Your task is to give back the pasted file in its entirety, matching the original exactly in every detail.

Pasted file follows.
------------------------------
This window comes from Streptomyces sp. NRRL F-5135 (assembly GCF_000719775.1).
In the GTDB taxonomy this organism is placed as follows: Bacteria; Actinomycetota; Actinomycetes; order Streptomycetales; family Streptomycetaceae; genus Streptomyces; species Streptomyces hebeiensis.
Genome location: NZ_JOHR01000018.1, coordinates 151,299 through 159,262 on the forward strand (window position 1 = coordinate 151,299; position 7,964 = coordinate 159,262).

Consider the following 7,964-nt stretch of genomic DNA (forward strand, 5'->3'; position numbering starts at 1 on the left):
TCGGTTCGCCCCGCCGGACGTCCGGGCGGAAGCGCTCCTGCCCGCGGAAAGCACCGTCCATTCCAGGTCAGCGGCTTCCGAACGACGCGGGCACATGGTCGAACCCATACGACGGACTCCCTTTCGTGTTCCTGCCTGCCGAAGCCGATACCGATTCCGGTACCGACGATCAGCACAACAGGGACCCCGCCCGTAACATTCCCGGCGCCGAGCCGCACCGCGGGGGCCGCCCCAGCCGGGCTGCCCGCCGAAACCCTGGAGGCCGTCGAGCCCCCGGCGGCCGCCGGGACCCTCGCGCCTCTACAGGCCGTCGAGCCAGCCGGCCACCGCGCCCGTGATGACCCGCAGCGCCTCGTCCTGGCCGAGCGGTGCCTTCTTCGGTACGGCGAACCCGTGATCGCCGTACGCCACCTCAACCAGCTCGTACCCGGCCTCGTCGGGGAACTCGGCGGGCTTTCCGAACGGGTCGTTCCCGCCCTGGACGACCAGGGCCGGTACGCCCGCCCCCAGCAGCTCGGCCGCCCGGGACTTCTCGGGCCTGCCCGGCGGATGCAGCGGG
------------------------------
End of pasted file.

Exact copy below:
This window comes from Streptomyces sp. NRRL F-5135 (assembly GCF_000719775.1).
In the GTDB taxonomy this organism is placed as follows: Bacteria; Actinomycetota; Actinomycetes; order Streptomycetales; family Streptomycetaceae; genus Streptomyces; species Streptomyces hebeiensis.
Genome location: NZ_JOHR01000018.1, coordinates 151,299 through 159,262 on the forward strand (window position 1 = coordinate 151,299; position 7,964 = coordinate 159,262).

Consider the following 7,964-nt stretch of genomic DNA (forward strand, 5'->3'; position numbering starts at 1 on the left):
TCGGTTCGCCCCGCCGGACGTCCGGGCGGAAGCGCTCCTGCCCGCGGAAAGCACCGTCCATTCCAGGTCAGCGGCTTCCGAACGACGCGGGCACATGGTCGAACCCATACGACGGACTCCCTTTCGTGTTCCTGCCTGCCGAAGCCGATACCGATTCCGGTACCGACGATCAGCACAACAGGGACCCCGCCCGTAACATTCCCGGCGCCGAGCCGCACCGCGGGGGCCGCCCCAGCCGGGCTGCCCGCCGAAACCCTGGAGGCCGTCGAGCCCCCGGCGGCCGCCGGGACCCTCGCGCCTCTACAGGCCGTCGAGCCAGCCGGCCACCGCGCCCGTGATGACCCGCAGCGCCTCGTCCTGGCCGAGCGGTGCCTTCTTCGGTACGGCGAACCCGTGATCGCCGTACGCCACCTCAACCAGCTCGTACCCGGCCTCGTCGGGGAACTCGGCGGGCTTTCCGAACGGGTCGTTCCCGCCCTGGACGACCAGGGCCGGTACGCCCGCCCCCAGCAGCTCGGCCGCCCGGGACTTCTCGGGCCTGCCCGGCGGATGCAGCGGG